Can science explain qi? This gets debated all the time.
There are many facets to this argument. Let’s start by breaking it down.
The terminology is different. The paradigm and theories of Chinese medicine is different from western medicine. The translation of the words are loose and multi-faceted. Chinese medicine was developed many years ago through subjective understanding.
Science is, at its root, objectivity. It is a method for determining what can be determined.
Your source of strength comes from your mind. That may seem like a radical suggestion, after all, a person's power is greater when they are more muscular. So how is it possible that your source of strength comes from your mind?
If you look at things scientifically, the amount of muscular contraction is derived from your nervous system, which gets triggered by the brain. So the original source is the brain, where it sets everything in motion.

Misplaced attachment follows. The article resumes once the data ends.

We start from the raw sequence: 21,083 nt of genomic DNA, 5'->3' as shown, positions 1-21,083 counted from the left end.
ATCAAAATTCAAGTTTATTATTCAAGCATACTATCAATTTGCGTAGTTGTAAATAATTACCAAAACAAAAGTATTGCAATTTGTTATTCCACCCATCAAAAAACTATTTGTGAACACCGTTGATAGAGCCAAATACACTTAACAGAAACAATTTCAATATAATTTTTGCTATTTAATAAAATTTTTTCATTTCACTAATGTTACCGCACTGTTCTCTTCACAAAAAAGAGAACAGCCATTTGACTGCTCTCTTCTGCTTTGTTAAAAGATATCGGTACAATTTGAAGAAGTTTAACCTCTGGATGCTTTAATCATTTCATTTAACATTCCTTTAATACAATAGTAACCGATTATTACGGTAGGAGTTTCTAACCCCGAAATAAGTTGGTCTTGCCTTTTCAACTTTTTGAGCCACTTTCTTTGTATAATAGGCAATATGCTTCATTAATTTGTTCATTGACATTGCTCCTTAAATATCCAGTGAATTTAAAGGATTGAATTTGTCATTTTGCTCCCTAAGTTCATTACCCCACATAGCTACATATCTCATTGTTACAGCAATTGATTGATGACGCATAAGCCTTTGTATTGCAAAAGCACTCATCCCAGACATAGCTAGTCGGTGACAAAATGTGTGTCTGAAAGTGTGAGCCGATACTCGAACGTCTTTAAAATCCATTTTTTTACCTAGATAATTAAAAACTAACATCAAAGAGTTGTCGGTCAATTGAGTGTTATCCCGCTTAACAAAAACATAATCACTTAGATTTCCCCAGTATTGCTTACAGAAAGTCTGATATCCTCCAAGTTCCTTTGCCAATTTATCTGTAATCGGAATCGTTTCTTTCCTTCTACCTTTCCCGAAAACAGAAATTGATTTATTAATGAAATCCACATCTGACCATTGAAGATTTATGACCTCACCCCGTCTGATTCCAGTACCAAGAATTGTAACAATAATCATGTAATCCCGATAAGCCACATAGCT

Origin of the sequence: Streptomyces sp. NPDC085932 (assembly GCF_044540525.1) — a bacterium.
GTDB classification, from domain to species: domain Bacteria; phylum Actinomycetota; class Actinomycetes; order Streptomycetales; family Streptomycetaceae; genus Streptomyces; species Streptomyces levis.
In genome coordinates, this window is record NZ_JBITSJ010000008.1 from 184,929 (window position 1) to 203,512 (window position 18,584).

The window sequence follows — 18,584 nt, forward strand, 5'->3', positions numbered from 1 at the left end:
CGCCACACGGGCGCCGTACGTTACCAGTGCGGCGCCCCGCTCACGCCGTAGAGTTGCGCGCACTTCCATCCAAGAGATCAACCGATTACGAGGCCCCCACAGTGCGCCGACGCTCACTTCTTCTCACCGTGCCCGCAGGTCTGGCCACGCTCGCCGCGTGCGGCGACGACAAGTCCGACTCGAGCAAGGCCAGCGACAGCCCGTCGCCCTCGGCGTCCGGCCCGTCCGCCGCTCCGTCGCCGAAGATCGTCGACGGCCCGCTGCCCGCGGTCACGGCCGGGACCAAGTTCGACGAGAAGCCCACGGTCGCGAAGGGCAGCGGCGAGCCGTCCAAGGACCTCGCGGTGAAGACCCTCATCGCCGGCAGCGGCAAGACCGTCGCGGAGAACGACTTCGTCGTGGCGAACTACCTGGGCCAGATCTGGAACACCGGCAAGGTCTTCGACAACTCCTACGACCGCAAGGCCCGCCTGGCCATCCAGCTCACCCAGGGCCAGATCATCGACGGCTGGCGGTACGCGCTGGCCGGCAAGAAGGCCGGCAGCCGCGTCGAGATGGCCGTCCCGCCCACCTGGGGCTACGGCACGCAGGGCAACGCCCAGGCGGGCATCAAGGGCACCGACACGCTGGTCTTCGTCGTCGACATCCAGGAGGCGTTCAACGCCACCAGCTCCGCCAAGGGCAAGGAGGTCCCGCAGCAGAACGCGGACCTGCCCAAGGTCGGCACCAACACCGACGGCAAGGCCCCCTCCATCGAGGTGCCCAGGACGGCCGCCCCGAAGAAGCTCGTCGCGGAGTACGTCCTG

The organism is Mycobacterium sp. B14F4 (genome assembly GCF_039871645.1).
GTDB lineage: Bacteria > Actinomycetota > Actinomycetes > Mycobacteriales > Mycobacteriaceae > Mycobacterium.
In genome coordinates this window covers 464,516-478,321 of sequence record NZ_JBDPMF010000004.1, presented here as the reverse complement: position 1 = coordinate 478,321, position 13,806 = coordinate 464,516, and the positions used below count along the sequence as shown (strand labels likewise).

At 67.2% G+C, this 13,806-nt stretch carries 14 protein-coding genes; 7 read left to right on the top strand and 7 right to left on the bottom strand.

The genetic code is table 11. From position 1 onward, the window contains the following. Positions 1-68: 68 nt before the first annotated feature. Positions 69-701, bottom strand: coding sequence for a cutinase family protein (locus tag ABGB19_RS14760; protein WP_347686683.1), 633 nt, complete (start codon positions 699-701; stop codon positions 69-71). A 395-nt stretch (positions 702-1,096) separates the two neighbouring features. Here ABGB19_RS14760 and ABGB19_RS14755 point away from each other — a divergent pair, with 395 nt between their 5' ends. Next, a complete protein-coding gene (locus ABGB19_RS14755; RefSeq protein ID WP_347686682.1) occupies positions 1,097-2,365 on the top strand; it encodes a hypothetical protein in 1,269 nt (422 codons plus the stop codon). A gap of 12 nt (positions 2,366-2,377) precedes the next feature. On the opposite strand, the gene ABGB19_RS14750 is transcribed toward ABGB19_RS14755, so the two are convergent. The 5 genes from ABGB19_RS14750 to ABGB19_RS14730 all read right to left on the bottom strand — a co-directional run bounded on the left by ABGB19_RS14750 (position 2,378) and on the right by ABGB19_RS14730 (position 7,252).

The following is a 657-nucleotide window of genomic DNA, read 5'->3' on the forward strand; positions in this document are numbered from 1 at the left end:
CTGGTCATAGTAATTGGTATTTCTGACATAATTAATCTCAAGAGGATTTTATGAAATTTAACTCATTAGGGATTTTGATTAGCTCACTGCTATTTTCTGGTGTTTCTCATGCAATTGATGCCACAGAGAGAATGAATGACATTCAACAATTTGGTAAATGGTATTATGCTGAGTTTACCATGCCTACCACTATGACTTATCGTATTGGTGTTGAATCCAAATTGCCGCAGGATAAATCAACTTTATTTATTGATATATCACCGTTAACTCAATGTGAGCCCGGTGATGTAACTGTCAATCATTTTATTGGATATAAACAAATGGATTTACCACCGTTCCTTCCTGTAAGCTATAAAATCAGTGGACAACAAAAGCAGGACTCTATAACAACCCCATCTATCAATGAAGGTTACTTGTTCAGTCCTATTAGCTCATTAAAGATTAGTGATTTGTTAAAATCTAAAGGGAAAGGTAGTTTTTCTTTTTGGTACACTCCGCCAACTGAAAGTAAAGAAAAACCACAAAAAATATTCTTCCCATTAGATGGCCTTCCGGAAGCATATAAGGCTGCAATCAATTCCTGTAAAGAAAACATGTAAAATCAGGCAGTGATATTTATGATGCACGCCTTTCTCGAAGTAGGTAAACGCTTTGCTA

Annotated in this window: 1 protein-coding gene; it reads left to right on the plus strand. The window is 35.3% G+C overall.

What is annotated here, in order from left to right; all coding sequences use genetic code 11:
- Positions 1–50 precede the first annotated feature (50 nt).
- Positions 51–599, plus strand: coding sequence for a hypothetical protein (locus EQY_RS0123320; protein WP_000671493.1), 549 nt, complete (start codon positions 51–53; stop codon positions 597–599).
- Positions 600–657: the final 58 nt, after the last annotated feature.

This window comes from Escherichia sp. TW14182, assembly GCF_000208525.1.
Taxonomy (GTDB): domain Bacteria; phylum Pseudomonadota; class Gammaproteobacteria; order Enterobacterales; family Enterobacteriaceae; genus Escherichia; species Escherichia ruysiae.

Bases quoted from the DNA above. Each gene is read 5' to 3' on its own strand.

So, said in another way, your body is actually mental.
Depending on how much "effort" is applied is determined by the perceived efffort.
What is "fa jin"?
This question perplexes many martial art students. How do you develop it? How is it applied? Does it exist?
Before getting into explaining it, I will share an experience about how I discovered it by getting rocked on my heels.
There seems to be two schools of thoughts when it comes to "qi" or "qigong" in Chinese kung fu.
There are those that believe it doesn't exist and those that do.
So, is there any truth to qigong? Is there any benefit to practicing it? How can we come to determine from a practical point of view the truth about qigong?
About the blog
Luke Siljander began training with Master Wang in 2007. He and Master Wang want to share the value of Kung Fu.
Kung Fu is about the application of hard work throughout your life to better yourself and to gain mastery over your body and mind.